- high BP. Blood pressure is typically lower in the first trimester. High blood pressure in early pregnancy can be masked or passed off as normal side-effects of pregnancy because high BP symptoms include common pregnancy symptoms such as nausea , vomiting and dizziness. Watch for additional symptoms such as headaches, blurred vision, chest pain or shortness of breath
- excessive vomiting
- abdominal or pelvic pain, pain on intercourse, shoulder pain, signs of shock and bleeding could indicate an ectopic pregnancy
Complications seen in second trimester pregnancies: weeks 14-26
The following are common symptoms found in a second trimester pregnancy:
- Braxton Hicks contractions in the lower abdomen and groin area. These contractions should be weak and transient
- skin darkening
- increased vaginal discharge
- shortness of breath
- leg cramps
- nasal congestion and gum issues
Pregnancy complications requiring medical intervention include:
- contractions that are consistent and do not subside
- not feeling the baby move regularly
- a clear watery and excessive vaginal discharge that might be blood-tinged, could indicate a premature rupturing of membranes (PROM)
- vaginal pressure; low back pain; increased urination; diarrhea and abdominal tightness could indicate preterm labor
- preeclampsia although more commonly seen in the third trimester can occur in the second trimester. Symptoms of preeclampsia include a headache that is non-responsive to acetaminophen; floaters or black dots in the eyes; vision loss, right abdominal pain; high BP, sudden weight gain, excessive edema and easy bruising
- edema (swollen hands, feet or legs)
- kidney or bladder infections, (these are common but still need to be treated)
Third trimester complications: weeks 27-40
Common symptoms for a pregnancy in its third trimester include:
- elevated heartburn
- swollen ankles and feet
- frequent urination
- lower back pain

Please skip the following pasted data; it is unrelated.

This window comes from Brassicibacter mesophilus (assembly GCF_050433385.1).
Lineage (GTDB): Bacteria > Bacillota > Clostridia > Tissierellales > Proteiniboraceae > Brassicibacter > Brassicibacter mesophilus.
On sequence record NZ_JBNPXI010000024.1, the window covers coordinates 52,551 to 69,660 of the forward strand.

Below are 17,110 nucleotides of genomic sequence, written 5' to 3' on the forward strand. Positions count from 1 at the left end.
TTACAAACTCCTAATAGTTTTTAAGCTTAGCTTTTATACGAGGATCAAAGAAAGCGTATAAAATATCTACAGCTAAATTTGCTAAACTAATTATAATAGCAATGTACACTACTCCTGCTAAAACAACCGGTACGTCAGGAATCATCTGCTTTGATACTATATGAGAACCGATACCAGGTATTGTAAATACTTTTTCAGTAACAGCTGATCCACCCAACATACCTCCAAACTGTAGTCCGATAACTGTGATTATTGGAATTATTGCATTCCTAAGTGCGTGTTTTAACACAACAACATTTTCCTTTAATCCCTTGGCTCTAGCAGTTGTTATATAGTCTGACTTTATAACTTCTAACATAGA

- light vaginal bleeding or spotting
- mucus tinged with blood – the mucus plug
Abnormal symptoms for third trimester pregnancies include:
- hard, fast and consistent contractions (prior to due date)
- preeclampsia also called pregnancy induced hypertension (PIH)
- gestational diabetes
- heaviness or pressure prior to 35-weeks gestation
- excessive or watery discharge can indicate PROM. This requires immediate care as both mother and baby are now open to infection
- bleeding with pain or pressure
- shortness of breath accompanied by rapid or irregular heartbeat
- labored breathing
- painless bright red bleeding can be a sign of placenta previa
- heavy, bright red, sudden blood loss requires emergency intervention and is indicative of a placental abruption
Many pregnancies are complication-free and first-time fears often abate in a second pregnancy. Early prenatal care bolstered by knowledgeable expectations can alert a mother-to-be to anything out of the ordinary. With each pregnancy unique to the individual, the common and abnormal symptoms of pregnancy described here are far from all-encompassing.
Prevention is far better than any cure, so symptoms of concern to the pregnant mother should always be discussed with a medical professional. Being proactive while pregnant is a preventative tool that can ensure a continuance of pregnancy resulting in the ultimate goal, the safe delivery of a new and healthy family member.